Dance Office is a column dedicated to contemporary dance and performance art.
The film opens on a beach in Toubab Dialaw, Senegal. There is a carefully raked rectangle of sand with dancers waiting on either side. “Normally this is behind the curtain,” says the rehearsal director, addressing the dancers through a microphone, “and we are not supposed to see you.”
Dancing at Dusk — A Moment with Pina Bausch’s The Rite of Spring is the final rehearsal for The Rite of Spring / common ground[s], filmed days before its world premiere in Dakar. Formed of thirty-eight dancers from fourteen African countries, École des Sables was due to tour the piece in Wuppertal, London, Paris, and Amsterdam before coronavirus lockdown forced international borders to close and the company to disband. Dancing at Dusk captures the company’s last meeting, the rectangle of sand their stage. Over July the film is available to rent on Sadler’s Wells Theatre’s Digital Stage for £5, presenting viewers with the rare opportunity to witness a rehearsal in its entirety. But while the chance to peek behind the virtual curtain offers an enticing substitute, can the simulated experience outweigh the absence of the live performance?
At thirty-nine minutes, director Florian Heinzen-Ziob navigates our remoteness via the luxury of an objectively good view. The camera pans in and out of the action, following the dancers who lead the narrative, choreographed around the exchange of a single red dress. Close-ups reveal the texture of skin, grains of sand caught in hair, bodies bathed in twilight. We gain the kind of perspective only those with front row seats could ever come close to. Yet when the camera pulls away there is inevitably a sense of loss — one that reiterates the distance between us, the reality of our screens, and the stark reminder that our gaze is being directed.
The “digital stage” may threaten our agency to follow the dance with our own eyes, but not all is lost. If part of the pleasure of watching dance is vicarious, then witnessing a dancer move across the sunbathed sand at dusk is a form of escapism many in lockdown would long for. The 173 comments reacting to the trailer on Sadler’s Wells’ Instagram attest to this. Among these, the word “beautiful” appears fourteen times; there are 3 “phenomenal”s, 3 “amazing”s, 2 “stunning”s, and 1 “breathtaking.” For the most part these comments focus on the spectacle and how it appeals to our visual or aesthetic sensibilities. When it comes to dance theater, however, post-show language often incorporates the whole body. We are moved by the dance. It can be spine-tingling. It often touches us. Has commenting online come to replace post-show chatter, then, or are people simply reacting to the trailer? “Chills! The most incredible feeling. I can’t wait to watch!!” one commenter writes. “Wish I had a bigger screen!” writes another.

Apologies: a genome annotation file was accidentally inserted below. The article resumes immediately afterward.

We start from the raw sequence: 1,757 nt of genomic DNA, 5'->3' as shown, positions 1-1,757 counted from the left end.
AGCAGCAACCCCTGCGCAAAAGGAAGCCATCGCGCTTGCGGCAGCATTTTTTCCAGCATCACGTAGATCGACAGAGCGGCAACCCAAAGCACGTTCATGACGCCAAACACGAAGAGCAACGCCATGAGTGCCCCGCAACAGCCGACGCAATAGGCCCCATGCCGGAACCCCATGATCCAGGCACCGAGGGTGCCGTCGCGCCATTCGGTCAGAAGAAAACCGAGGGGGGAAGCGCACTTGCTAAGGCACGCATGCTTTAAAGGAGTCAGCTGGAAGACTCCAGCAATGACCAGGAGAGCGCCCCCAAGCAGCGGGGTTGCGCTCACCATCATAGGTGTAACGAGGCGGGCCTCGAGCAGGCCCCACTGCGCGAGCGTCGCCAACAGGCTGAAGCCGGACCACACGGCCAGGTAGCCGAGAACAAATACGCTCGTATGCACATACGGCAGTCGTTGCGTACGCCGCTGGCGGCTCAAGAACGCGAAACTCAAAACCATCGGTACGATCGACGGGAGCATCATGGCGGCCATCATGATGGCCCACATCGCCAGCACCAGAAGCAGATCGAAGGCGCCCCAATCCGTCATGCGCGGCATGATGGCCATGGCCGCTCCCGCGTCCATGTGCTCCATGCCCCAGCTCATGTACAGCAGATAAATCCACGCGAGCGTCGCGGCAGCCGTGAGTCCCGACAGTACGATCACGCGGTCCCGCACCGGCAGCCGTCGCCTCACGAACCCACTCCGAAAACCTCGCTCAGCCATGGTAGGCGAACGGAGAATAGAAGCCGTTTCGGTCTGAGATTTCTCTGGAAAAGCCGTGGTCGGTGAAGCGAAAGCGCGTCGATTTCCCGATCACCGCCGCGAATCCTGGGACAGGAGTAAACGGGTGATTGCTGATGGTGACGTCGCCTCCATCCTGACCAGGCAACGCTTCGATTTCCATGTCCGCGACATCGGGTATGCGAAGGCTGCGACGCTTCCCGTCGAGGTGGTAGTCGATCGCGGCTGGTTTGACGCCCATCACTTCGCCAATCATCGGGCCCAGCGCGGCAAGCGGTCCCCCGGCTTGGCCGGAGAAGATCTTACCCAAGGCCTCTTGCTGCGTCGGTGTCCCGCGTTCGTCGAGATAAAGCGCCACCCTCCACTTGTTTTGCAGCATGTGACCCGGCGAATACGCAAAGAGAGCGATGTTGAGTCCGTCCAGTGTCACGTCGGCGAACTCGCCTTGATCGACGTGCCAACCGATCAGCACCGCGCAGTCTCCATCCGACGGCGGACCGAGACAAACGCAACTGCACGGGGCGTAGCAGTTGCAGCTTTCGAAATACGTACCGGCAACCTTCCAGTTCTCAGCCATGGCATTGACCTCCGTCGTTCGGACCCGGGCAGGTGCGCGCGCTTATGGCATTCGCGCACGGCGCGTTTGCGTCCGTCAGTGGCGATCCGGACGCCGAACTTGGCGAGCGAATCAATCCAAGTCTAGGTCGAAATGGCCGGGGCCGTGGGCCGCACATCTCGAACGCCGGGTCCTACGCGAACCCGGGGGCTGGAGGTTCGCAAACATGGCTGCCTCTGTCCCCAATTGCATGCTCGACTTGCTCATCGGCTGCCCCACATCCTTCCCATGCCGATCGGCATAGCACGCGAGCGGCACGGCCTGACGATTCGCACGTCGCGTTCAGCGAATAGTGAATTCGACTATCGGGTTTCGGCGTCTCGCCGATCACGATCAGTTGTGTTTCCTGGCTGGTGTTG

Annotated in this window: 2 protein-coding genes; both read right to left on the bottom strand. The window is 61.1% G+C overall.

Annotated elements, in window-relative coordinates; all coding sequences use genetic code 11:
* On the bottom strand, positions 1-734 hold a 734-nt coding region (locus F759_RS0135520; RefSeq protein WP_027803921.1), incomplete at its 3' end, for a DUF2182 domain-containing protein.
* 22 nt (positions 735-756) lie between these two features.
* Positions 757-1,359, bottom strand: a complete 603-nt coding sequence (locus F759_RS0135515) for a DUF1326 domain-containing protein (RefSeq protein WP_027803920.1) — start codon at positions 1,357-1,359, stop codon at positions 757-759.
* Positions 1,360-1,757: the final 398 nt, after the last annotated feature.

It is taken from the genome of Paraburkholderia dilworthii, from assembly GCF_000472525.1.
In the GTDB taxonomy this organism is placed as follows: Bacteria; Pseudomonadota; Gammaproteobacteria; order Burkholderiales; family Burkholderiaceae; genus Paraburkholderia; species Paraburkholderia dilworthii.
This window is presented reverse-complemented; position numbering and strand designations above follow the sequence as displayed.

No screen could be big enough to fit the dimensions of the stage (in this case, the beach), and it is precisely this loss of dimensionality that we must mediate. To some extent, we’re used to this. The cinema trained us early on to suspend our disbelief, joined a few decades later by our TV screens and laptops. Though remote, the digital stage has the potential to offer a multisensory appeal. “I had tears in my eyes and goosebumps on my arms,” writes one commenter. At the loss of the physical, shared space of the theater, we establish our positions as viewers in relation to the bodies on screen. Inviting them into our most intimate spaces (our living rooms, our bedrooms), our screens forge such haptic possibilities via a mode of viewing that incorporates both the tactile and the visual. “In haptic visuality the eyes themselves function like organs of touch,” writes Laura U. Marks in The Skin of the Film. It’s an embodied mode of viewing that attempts to bridge the gap.
While “the digital stage” may be a relatively new concept, dance film dates back to the nineteenth century. Loie Fuller was a pioneer of the genre with her Serpentine Dance, captured by the Lumière brothers in 1896. Further examples include Oskar Schlemmer’s Das Triadische Ballett (The Triadic Ballet, 1921), Maya Deren’s films of the 1940s and ’50s, and Chantal Akerman’s Un jour Pina a demandé (One Day Pina Asked, 1983), in which the mediums of dance and film are fused so well they are mutually defined. Bausch herself directed one feature-length film in 1990. Die Klage der Kaiserin (The Complaint of an Empress) traces the turning of the four seasons as dancers move across various landscapes battling the elements. Similarly, the incidental factors in Dancing at Dusk — the wind, the fading light, the donkey and cart in the background, the crew in the opening and closing shots — become integral to the film’s feeling of “liveness.”